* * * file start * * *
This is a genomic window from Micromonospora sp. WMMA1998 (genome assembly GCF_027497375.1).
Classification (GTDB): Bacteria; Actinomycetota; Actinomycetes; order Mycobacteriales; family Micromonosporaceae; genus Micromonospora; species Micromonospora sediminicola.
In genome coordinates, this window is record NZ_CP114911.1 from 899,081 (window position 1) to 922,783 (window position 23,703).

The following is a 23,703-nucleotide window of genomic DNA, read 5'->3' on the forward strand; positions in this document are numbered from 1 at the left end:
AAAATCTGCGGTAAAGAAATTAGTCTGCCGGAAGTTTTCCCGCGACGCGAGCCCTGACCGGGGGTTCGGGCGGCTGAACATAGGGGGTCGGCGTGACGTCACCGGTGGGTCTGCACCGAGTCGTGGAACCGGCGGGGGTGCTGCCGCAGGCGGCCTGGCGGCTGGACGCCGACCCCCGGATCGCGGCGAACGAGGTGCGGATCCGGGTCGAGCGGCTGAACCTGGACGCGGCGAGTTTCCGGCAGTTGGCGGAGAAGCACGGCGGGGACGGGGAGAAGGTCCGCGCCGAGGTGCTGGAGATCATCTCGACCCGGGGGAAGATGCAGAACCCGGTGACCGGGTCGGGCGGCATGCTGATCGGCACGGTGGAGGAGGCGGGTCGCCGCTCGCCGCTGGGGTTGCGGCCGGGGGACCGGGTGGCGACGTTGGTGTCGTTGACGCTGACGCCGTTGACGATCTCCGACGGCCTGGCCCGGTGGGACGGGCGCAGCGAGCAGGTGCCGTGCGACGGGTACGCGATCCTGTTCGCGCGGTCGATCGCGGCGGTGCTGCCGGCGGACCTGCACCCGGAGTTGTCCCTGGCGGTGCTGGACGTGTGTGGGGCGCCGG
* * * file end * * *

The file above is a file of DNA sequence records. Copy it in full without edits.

This is a genomic window from Micromonospora sp. WMMA1998 (genome assembly GCF_027497375.1).
Classification (GTDB): Bacteria; Actinomycetota; Actinomycetes; order Mycobacteriales; family Micromonosporaceae; genus Micromonospora; species Micromonospora sediminicola.
In genome coordinates, this window is record NZ_CP114911.1 from 899,081 (window position 1) to 922,783 (window position 23,703).

The following is a 23,703-nucleotide window of genomic DNA, read 5'->3' on the forward strand; positions in this document are numbered from 1 at the left end:
AAAATCTGCGGTAAAGAAATTAGTCTGCCGGAAGTTTTCCCGCGACGCGAGCCCTGACCGGGGGTTCGGGCGGCTGAACATAGGGGGTCGGCGTGACGTCACCGGTGGGTCTGCACCGAGTCGTGGAACCGGCGGGGGTGCTGCCGCAGGCGGCCTGGCGGCTGGACGCCGACCCCCGGATCGCGGCGAACGAGGTGCGGATCCGGGTCGAGCGGCTGAACCTGGACGCGGCGAGTTTCCGGCAGTTGGCGGAGAAGCACGGCGGGGACGGGGAGAAGGTCCGCGCCGAGGTGCTGGAGATCATCTCGACCCGGGGGAAGATGCAGAACCCGGTGACCGGGTCGGGCGGCATGCTGATCGGCACGGTGGAGGAGGCGGGTCGCCGCTCGCCGCTGGGGTTGCGGCCGGGGGACCGGGTGGCGACGTTGGTGTCGTTGACGCTGACGCCGTTGACGATCTCCGACGGCCTGGCCCGGTGGGACGGGCGCAGCGAGCAGGTGCCGTGCGACGGGTACGCGATCCTGTTCGCGCGGTCGATCGCGGCGGTGCTGCCGGCGGACCTGCACCCGGAGTTGTCCCTGGCGGTGCTGGACGTGTGTGGGGCGCCGG